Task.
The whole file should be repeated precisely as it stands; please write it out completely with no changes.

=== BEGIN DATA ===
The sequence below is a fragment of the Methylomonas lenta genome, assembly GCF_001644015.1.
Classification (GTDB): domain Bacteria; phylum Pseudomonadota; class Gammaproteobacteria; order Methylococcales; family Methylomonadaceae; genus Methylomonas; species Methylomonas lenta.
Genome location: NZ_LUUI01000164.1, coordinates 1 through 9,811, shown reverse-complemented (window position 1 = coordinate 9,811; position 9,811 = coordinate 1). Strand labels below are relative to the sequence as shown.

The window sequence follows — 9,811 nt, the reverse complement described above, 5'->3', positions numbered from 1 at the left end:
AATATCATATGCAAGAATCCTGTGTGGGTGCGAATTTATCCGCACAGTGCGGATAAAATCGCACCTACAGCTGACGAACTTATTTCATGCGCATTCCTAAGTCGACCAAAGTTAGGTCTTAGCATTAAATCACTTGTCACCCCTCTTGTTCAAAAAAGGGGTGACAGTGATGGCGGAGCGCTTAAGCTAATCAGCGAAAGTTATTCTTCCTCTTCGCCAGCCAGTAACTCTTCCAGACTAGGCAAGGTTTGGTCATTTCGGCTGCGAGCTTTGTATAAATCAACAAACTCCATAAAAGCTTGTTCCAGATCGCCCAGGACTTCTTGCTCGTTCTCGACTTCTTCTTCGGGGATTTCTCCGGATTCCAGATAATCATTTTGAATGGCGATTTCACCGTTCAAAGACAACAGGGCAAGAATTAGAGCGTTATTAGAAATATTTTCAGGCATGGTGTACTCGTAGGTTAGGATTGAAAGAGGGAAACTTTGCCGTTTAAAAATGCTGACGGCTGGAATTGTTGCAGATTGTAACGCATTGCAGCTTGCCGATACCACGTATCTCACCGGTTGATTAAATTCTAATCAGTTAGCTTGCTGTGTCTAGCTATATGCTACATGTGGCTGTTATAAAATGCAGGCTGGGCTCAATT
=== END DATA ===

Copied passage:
The sequence below is a fragment of the Methylomonas lenta genome, assembly GCF_001644015.1.
Classification (GTDB): domain Bacteria; phylum Pseudomonadota; class Gammaproteobacteria; order Methylococcales; family Methylomonadaceae; genus Methylomonas; species Methylomonas lenta.
Genome location: NZ_LUUI01000164.1, coordinates 1 through 9,811, shown reverse-complemented (window position 1 = coordinate 9,811; position 9,811 = coordinate 1). Strand labels below are relative to the sequence as shown.

The window sequence follows — 9,811 nt, the reverse complement described above, 5'->3', positions numbered from 1 at the left end:
AATATCATATGCAAGAATCCTGTGTGGGTGCGAATTTATCCGCACAGTGCGGATAAAATCGCACCTACAGCTGACGAACTTATTTCATGCGCATTCCTAAGTCGACCAAAGTTAGGTCTTAGCATTAAATCACTTGTCACCCCTCTTGTTCAAAAAAGGGGTGACAGTGATGGCGGAGCGCTTAAGCTAATCAGCGAAAGTTATTCTTCCTCTTCGCCAGCCAGTAACTCTTCCAGACTAGGCAAGGTTTGGTCATTTCGGCTGCGAGCTTTGTATAAATCAACAAACTCCATAAAAGCTTGTTCCAGATCGCCCAGGACTTCTTGCTCGTTCTCGACTTCTTCTTCGGGGATTTCTCCGGATTCCAGATAATCATTTTGAATGGCGATTTCACCGTTCAAAGACAACAGGGCAAGAATTAGAGCGTTATTAGAAATATTTTCAGGCATGGTGTACTCGTAGGTTAGGATTGAAAGAGGGAAACTTTGCCGTTTAAAAATGCTGACGGCTGGAATTGTTGCAGATTGTAACGCATTGCAGCTTGCCGATACCACGTATCTCACCGGTTGATTAAATTCTAATCAGTTAGCTTGCTGTGTCTAGCTATATGCTACATGTGGCTGTTATAAAATGCAGGCTGGGCTCAATT